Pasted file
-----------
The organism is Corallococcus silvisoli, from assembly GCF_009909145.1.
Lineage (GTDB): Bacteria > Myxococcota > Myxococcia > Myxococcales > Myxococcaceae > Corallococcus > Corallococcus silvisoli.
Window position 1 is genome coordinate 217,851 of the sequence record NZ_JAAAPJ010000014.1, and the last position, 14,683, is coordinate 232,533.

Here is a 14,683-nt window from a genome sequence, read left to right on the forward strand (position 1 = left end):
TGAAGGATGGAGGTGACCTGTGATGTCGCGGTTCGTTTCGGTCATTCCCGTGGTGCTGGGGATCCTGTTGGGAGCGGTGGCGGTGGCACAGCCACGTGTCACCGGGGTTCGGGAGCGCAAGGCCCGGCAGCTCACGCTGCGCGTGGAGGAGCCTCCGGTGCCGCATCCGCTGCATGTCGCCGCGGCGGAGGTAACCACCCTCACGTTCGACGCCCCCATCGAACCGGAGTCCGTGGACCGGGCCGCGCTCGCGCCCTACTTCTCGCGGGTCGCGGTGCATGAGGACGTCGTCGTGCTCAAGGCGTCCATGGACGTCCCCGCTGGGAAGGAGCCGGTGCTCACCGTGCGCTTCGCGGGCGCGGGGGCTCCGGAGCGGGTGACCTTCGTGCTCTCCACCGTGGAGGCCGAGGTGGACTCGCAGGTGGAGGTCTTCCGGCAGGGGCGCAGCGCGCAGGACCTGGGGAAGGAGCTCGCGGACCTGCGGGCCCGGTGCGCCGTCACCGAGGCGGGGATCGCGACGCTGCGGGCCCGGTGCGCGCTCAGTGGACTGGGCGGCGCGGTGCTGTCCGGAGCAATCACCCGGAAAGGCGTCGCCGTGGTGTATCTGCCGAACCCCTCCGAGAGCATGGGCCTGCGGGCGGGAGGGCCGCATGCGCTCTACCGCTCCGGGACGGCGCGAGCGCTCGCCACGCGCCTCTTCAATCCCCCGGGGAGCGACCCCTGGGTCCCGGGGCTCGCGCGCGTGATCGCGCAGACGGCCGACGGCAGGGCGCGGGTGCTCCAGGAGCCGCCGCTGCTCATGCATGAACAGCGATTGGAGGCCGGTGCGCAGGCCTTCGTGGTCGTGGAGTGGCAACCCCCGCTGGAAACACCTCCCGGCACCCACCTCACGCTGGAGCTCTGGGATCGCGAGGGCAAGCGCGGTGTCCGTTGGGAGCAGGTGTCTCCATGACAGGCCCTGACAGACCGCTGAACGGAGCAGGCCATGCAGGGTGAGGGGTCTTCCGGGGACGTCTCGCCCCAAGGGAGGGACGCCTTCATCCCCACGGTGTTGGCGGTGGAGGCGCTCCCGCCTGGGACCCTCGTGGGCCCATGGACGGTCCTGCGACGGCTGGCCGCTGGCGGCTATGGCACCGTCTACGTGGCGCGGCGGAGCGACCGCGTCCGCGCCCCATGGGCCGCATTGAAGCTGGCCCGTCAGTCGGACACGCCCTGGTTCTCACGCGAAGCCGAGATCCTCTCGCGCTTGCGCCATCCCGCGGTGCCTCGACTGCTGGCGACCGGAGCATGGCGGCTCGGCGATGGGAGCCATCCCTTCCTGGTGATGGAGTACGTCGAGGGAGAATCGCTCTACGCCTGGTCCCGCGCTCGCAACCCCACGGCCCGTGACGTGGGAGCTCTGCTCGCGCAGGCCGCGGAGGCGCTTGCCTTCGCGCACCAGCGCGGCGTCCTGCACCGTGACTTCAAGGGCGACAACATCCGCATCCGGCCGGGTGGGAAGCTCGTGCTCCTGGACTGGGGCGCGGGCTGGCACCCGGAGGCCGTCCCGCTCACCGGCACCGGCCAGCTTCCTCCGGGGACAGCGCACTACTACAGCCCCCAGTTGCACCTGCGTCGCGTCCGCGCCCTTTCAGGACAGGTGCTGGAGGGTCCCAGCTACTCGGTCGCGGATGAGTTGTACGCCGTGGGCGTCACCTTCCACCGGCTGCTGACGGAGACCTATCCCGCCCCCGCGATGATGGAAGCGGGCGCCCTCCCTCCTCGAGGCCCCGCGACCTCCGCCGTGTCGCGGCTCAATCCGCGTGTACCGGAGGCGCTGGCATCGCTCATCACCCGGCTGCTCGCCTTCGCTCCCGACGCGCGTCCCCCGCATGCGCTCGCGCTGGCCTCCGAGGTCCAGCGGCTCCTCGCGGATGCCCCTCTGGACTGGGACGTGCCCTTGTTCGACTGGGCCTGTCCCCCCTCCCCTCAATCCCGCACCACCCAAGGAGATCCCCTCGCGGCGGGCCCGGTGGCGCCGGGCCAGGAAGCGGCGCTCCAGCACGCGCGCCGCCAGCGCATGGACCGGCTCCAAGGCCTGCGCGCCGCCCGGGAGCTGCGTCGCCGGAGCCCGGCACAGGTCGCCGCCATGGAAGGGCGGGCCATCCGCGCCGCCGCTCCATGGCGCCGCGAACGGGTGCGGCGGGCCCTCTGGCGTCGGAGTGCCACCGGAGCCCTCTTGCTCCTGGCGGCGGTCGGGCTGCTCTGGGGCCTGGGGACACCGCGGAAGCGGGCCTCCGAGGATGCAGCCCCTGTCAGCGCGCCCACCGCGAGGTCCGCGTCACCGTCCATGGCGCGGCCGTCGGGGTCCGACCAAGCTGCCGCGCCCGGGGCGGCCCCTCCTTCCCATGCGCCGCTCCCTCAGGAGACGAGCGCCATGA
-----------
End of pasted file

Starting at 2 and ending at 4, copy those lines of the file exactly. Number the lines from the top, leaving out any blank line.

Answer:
Lineage (GTDB): Bacteria > Myxococcota > Myxococcia > Myxococcales > Myxococcaceae > Corallococcus > Corallococcus silvisoli.
Window position 1 is genome coordinate 217,851 of the sequence record NZ_JAAAPJ010000014.1, and the last position, 14,683, is coordinate 232,533.

Here is a 14,683-nt window from a genome sequence, read left to right on the forward strand (position 1 = left end):